Friday, 12 October 2012


 The last few weeks have been a maelstrom of relevations, triggered (in more ways than one) by the Jimmy Savile scandal. Details of abuse, grooming, cover ups and a widespread sexism and misogyny that allowed such things to happen as if unseen have been flooding out and leading the whole country to stop and examine the situation. There has been more talked about Jimmy Savile in the past three weeks than he ever deserved and a lot of soul searching about society, but the one thing everyone keeps saying is 'why didn't anyone speak up before now?'

We all know the answers. What chance would a girl from an approved school or Broadmoor have had if she'd spoken up against a man draped with honours from the British Establishment and Catholic Church and who spent Christmas with the Prime Minister? None. She wouldn't have been believed for one second. And so these victims remained abused by the visibility of their attacker and he carried on unchecked and growing in confidence with every year.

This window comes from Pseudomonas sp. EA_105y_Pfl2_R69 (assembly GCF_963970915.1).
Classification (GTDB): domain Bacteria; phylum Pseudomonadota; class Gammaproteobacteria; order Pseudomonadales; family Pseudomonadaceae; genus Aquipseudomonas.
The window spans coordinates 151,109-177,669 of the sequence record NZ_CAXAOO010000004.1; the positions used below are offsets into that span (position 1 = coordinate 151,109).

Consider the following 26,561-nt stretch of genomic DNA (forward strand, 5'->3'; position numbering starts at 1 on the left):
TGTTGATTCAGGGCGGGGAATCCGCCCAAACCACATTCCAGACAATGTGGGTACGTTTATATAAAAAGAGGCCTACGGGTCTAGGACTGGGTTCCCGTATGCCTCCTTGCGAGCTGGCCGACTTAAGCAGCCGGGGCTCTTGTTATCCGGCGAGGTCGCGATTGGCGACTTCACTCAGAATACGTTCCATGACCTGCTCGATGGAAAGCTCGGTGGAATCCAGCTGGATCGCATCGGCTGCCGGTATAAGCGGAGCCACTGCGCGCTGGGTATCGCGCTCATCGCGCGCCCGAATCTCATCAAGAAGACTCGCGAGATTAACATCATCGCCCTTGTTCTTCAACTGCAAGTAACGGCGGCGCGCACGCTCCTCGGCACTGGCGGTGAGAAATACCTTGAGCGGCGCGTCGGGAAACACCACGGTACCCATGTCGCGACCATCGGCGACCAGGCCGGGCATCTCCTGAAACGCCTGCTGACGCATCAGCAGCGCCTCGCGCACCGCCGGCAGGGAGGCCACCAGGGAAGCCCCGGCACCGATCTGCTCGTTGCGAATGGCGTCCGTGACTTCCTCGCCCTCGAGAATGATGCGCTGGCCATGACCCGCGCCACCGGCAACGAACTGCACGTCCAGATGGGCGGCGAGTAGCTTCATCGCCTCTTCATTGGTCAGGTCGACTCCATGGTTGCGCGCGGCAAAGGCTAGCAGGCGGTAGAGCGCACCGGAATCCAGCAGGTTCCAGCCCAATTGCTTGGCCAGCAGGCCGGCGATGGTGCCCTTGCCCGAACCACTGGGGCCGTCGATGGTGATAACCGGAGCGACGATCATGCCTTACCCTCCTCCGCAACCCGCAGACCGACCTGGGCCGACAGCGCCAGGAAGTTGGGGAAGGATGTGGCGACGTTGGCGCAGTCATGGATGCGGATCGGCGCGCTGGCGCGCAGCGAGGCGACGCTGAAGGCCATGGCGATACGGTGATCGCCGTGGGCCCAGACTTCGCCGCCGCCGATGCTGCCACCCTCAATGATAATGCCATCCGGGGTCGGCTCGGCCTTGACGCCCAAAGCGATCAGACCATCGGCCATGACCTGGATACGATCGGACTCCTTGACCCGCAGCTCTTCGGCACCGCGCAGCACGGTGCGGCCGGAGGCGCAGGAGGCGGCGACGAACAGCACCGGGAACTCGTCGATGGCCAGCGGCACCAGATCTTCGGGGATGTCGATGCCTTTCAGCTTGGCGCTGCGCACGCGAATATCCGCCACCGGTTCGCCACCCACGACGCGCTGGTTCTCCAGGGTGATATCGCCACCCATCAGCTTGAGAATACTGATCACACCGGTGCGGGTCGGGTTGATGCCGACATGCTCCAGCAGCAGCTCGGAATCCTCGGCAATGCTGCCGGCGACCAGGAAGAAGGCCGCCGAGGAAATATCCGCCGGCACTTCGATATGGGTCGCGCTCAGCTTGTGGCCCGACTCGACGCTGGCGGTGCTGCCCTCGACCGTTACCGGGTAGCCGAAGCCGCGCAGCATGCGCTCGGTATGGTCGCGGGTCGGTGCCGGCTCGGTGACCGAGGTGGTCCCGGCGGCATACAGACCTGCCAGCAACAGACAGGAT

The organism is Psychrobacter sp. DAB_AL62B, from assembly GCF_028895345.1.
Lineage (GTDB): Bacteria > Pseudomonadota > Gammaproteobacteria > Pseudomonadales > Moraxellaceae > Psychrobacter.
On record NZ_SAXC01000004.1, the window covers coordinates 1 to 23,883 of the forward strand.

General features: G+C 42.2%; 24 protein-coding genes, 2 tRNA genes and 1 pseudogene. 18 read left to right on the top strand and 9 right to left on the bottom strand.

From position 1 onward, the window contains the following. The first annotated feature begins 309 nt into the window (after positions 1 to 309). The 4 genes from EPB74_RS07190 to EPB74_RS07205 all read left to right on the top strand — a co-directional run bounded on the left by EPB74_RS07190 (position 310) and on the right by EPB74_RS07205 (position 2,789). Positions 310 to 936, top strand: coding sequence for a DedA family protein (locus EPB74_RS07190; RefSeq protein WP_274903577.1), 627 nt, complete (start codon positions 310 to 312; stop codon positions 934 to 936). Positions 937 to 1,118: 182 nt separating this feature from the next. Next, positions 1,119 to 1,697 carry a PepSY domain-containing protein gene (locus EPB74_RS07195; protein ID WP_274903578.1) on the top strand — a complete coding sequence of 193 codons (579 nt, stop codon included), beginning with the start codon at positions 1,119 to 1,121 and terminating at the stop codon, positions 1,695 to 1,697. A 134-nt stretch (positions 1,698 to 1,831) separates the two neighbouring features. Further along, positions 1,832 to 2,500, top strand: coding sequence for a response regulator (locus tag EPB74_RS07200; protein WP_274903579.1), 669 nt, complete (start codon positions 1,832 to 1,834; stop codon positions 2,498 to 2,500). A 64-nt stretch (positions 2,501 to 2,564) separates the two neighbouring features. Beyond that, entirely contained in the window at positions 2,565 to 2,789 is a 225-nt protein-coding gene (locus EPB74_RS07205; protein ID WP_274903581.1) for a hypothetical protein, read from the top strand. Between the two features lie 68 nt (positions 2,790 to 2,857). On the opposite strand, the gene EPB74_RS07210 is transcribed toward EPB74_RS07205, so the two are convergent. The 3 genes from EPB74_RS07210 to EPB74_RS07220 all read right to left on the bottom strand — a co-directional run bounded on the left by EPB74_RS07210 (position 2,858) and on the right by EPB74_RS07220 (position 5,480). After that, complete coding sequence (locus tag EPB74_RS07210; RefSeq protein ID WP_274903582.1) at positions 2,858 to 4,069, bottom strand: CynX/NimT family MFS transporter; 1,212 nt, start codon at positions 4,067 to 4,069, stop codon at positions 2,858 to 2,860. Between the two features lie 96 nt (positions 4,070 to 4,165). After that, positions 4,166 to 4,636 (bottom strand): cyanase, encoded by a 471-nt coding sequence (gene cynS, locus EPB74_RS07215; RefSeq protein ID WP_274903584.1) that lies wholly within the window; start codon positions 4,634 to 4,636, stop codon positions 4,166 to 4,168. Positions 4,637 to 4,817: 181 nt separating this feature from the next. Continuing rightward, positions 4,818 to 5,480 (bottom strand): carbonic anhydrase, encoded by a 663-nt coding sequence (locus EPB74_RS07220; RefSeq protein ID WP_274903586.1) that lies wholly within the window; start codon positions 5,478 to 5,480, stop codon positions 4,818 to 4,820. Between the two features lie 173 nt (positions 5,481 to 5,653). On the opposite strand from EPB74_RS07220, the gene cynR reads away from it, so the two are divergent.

You shrug and say 'but that's how it was then. Things have changed now.' And I say that, no, they haven't. Women still live their lives in a culture where the default setting is not to believe them. And not just about rape. About everything. This runs on a spectrum of 'you're lying' to 'are you sure?', taking in destinations such as 'I think you're overreacting' 'well, I haven't seen anything' and ' why don't we wait a few months and see what happens?' It happens whenever women try to report anything that happens to them from a particular Pill causing problems or periods being painful (it on average takes 8 years to be diagnosed with endometriosis), or their child just not seeming right in some way, to saying that that comment in the street wasn't a compliment or that when their partner does certain things it scares them. Their word about wanting or needing an abortion has to been agreed by two doctors while a declaration that you don't want kids is always accompanied with the order that 'you'll change your mind.' Women are constantly seen as unreliable at best, deceitful and out to destroy someone at worst.